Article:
As per the central dogma, protein production by translation is possible after RNA transcription and it all begins with DNA replication. In simpler terms, DNA sequence provides instructions for protein synthesis, and thus a gene expression results in protein expression. The recombinant DNA technology, also known as DNA cloning or gene cloning, involves the transfer of foreign DNA into an organism, leading to the amplification of the foreign DNA followed by protein expression of the related gene.
What is Recombinant Protein Production?
Recombinant proteins are proteins that are expressed from recombinant DNA in host cells. Recombinant protein production is used in many areas such as diagnostic tools, therapeutics, vaccines, cosmetics, food production, etc. Protein production from natural sources often does not give the desired yield or quality in the upstream processing and therefore, recombinant DNA technology provides a far more efficient method for producing the desired quality of proteins in larger amounts. For example, recombinant insulin has been used in the case of diabetes patients, and the potential to allow manipulation of the properties further enhances interest in this technology. However, concerns regarding the safety and ethics of using recombinant DNA technology do exist and undergo constant research scrutiny.
Recombinant protein production has become a widespread technique and offers ample scope of upstream processing research based on the choice of expression system and production conditions, as every protein requires different processing conditions and host environments. Currently, there are a variety of host systems for expressing recombinant proteins:
- Recombinant protein expression in E. coli
- Recombinant protein expression in yeast
- Recombinant protein expression in insect-Baculovirus
- Recombinant protein expression in mammalian cells
In these expression systems, many factors influence the production of recombinant proteins. For example, if the recombinant protein is produced too fast, the formation of inclusion bodies may occur in the host system, thus affecting production. Some recombinant proteins also need modifications like glycosylation for maintaining stability, and thus they require expression in eukaryotic systems as prokaryotic systems cannot afford such chemical modifications in the proteins.
Recombinant Protein Production In Mammalian Systems
It is estimated that several new recombinant proteins and monoclonal antibodies enter pre-clinical and clinical processing stages every year and researchers have slowly turned towards eukaryotic, especially mammalian host systems, to overcome the shortcomings of prokaryotic host systems such as post-translational modifications. Mammalian cell lines such as CHO cells, BHK cells, or human fibrosarcoma cells have been utilized for producing crucial therapeutic recombinant mammalian proteins.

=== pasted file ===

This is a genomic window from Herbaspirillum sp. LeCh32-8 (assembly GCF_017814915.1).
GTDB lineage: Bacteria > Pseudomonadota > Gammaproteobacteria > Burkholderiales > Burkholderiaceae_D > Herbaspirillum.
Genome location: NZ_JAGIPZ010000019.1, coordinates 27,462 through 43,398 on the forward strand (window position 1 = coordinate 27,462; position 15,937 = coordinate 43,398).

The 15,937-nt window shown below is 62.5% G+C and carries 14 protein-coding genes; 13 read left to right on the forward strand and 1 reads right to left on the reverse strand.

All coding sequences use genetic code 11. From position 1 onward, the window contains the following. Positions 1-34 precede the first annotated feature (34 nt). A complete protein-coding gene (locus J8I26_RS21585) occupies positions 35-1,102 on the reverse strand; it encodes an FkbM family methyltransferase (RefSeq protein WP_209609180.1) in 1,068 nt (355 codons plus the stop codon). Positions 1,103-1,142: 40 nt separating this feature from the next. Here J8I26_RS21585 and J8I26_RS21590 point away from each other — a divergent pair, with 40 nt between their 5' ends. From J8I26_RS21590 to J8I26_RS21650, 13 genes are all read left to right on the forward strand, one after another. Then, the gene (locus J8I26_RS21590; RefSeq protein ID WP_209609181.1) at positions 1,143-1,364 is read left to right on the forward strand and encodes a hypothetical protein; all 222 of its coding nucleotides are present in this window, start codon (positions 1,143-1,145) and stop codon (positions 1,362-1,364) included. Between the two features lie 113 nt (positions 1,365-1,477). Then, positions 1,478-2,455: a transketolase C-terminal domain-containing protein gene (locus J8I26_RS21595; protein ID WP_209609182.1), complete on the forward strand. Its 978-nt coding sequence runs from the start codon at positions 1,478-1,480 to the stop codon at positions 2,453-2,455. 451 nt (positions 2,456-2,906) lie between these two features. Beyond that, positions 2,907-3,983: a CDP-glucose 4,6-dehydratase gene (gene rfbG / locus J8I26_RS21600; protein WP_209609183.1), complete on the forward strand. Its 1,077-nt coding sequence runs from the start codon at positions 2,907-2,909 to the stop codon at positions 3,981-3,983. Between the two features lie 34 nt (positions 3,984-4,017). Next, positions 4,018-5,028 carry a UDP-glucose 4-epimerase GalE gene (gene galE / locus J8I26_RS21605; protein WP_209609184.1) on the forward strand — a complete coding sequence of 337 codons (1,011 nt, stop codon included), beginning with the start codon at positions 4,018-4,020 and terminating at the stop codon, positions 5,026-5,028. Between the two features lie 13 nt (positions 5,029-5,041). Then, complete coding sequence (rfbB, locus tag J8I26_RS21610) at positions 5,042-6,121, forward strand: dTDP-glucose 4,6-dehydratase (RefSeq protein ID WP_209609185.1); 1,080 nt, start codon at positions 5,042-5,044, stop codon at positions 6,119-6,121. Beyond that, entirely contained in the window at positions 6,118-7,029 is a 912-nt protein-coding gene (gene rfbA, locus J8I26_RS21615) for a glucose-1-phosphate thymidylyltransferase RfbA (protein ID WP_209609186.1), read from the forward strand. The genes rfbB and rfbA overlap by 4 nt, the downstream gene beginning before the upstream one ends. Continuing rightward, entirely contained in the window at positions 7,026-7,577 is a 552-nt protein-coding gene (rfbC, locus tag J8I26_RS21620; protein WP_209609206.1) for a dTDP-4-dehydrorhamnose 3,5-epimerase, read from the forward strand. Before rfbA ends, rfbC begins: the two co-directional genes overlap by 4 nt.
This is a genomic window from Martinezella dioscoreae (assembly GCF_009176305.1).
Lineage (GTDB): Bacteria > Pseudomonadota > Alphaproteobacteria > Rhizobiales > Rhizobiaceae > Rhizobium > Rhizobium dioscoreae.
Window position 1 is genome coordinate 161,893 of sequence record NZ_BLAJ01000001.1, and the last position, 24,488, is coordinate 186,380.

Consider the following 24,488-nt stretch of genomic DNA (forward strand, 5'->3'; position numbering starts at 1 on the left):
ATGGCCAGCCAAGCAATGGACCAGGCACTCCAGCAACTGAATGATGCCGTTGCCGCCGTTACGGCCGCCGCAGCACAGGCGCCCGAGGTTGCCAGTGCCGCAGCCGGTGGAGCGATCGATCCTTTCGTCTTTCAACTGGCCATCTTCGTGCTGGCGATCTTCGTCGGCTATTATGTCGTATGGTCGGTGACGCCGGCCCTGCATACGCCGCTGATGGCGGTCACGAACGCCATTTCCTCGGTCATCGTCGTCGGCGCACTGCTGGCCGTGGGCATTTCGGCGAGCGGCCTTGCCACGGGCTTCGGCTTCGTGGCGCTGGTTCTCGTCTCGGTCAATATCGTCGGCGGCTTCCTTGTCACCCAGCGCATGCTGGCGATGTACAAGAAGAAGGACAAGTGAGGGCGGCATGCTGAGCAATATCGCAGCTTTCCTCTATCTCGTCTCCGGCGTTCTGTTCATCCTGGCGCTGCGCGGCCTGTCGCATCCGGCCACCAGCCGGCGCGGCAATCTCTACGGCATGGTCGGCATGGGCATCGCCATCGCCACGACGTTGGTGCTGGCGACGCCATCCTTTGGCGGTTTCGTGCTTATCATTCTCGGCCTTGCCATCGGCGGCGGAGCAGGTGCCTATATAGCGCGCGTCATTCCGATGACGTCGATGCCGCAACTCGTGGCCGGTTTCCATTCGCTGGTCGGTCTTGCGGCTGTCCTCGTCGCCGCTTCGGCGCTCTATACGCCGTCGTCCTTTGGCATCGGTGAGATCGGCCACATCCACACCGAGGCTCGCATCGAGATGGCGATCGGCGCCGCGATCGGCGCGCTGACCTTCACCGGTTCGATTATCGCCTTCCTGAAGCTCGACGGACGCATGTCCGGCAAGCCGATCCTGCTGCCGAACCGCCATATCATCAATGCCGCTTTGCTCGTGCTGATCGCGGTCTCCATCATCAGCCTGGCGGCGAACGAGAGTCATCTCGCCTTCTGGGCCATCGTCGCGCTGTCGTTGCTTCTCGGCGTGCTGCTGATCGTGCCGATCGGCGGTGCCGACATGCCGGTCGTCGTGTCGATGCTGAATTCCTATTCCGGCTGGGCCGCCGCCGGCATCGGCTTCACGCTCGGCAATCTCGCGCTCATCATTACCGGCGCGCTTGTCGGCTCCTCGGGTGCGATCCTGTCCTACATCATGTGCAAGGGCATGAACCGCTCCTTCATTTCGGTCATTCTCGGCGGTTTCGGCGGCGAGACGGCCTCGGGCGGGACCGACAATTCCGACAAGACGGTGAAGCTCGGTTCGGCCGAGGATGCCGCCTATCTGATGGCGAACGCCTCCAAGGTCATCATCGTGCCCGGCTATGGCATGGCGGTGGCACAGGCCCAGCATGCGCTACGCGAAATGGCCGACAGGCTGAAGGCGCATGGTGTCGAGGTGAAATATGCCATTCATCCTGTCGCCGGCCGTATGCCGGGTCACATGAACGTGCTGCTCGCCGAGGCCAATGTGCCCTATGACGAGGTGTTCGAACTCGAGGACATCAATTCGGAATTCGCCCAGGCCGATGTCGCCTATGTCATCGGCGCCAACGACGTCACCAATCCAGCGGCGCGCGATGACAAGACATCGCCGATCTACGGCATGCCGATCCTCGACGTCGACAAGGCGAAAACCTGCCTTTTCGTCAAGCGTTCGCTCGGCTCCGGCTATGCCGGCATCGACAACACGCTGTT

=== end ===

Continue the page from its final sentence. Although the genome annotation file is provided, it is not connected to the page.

In these mammalian host cells, there are some popular expression systems like DHFR and BS amplification systems that are widely used by research for optimal expression of proteins.
DHFR Amplification System
After successful commercial insulin production using bacteria hosts, expression vectors started being designed for producing recombinant proteins using mammalian cells. In CHO cells, a dihydrofolate reductase (DHFR) based amplification system is generally used for protein production. DHFR-deficient CHO cells are transfected with an expression vector (that contains the DHFR gene with weak sv40 promoter and gene of interest) under a strong CMV promoter. This system is used for amplification and expression but with the DHFR system, each amplification step takes three to four weeks, making this a time-intensive procedure. Nevertheless, DHFR expression vectors are still used to produce high protein-expressing cell lines with improved genetic elements and cell-line development parameters.
Another popular mammalian host-based example of a gene amplification system is the glutamine synthetase (GS) expression system. GS is a dominant selectable marker that is used with GS-negative CHO and NS0 cells that contain an active endogenous GS gene (CHO cells however require GS enzyme inhibitor MSX). In some cases, high specific protein productivities could be achieved without amplification in GS systems. In addition, GS-derived cell lines require no external glutamine supplementation, thus leading to a very low risk of ammonia accumulation in these systems. So far, five FDA-approved drugs have been commercialized using the GS system. As a limitation, CHO-derived clones after MSX removal is majorly researched upon.
Cell-line protein expression productivity depends on the functional transcriptional activity at the site of recombinant gene integration and several genetic elements can be included along with an expression vector for high specific protein productivity such as scaffold/matrix attachment regions, ubiquitous chromatin opening elements (UCOE), and stabilizing & anti-repressor (STAR). These genetic elements can improve clonal variability and transgene expression, independent of the mammalian host type.
Future research ventures guarantee further advancements in genetic recombination and genome integration, besides coming up with universal expression vector systems that might modify their genetic elements according to the host system. These recombinant protein production systems are highly crucial to drug production and therapeutics against human pathogens and disorders, and further, promote an interesting domain of Primary Cell Culture Research. For more information, contact us at firstname.lastname@example.org